Regional myocardial strain at rest as assessed by velocity-encoded CMR remain unchanged in endurance trained athletes compared to normal subjects
Journal of Cardiovascular Magnetic Resonance volume 12, Article number: P76 (2010)
It has previously been shown that left ventricle dimensions and mass as well as maximal cardiac output increase with prolonged endurance training. It is, however, less well known how regional left ventricular function at rest is influenced by prolonged endurance training.
The aim of this study was, therefore, to determine the regional left ventricular strain in endurance trained athletes in comparison to normal subjects using velocity-encoded cardiac magnetic resonance (VE-CMR).
Seventeen professional soccer and handball players competing on elite level (7 females) and 17 age- and gender-matched control subjects were included in the study. All subjects underwent CMR imaging at rest. Regional left ventricular function was assessed using VE-CMR and expressed as peak, longitudinal and radial strain for each of the standard 17 left ventricular segments. Left ventricular mass (LVM), left ventricular end-diastolic volume (EDV), left ventricular stroke volume (SV), left ventricular ejection fraction (EF) were determined by CMR cine imaging.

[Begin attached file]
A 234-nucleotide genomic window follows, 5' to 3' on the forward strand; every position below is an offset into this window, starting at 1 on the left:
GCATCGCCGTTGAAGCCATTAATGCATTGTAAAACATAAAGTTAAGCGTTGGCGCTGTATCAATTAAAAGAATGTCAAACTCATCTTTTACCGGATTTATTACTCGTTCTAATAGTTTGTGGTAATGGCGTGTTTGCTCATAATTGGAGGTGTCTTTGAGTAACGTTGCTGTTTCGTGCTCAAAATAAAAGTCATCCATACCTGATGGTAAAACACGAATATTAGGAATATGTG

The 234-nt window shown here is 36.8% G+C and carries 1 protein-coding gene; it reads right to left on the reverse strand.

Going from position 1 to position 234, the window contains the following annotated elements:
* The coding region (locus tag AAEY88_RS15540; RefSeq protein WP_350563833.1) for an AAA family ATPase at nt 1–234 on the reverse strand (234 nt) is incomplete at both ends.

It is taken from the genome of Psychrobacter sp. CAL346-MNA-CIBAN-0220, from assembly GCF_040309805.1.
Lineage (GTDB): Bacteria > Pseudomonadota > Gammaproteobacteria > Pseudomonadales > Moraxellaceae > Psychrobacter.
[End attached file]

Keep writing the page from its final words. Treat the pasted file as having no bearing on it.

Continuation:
There was no difference in peak, radial or longitudinal strain between the athletes and the control subjects in any of the 17 left ventricular segments (p > 0.05). However, LVM, EDV and SV were significantly higher in the athletes compared to the control subjects (129g vs 100 g, p < 0.001; 237 vs 180 ml, p < 0.001; and 132 vs 110 ml, p = 0.005, respectively). On the other hand EF was significantly lower in the athletes compared to the control subjects (56 vs 61%, p = 0.02) Figure 1.
Even though left ventricular mass, dimensions and stroke volume at rest are higher in endurance trained athletes compared to normal subjects, regional myocardial strain remain unchanged.
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Pahlm-Webb, U., Engblom, H., Steding, K. et al. Regional myocardial strain at rest as assessed by velocity-encoded CMR remain unchanged in endurance trained athletes compared to normal subjects. J Cardiovasc Magn Reson 12 (Suppl 1), P76 (2010). https://doi.org/10.1186/1532-429X-12-S1-P76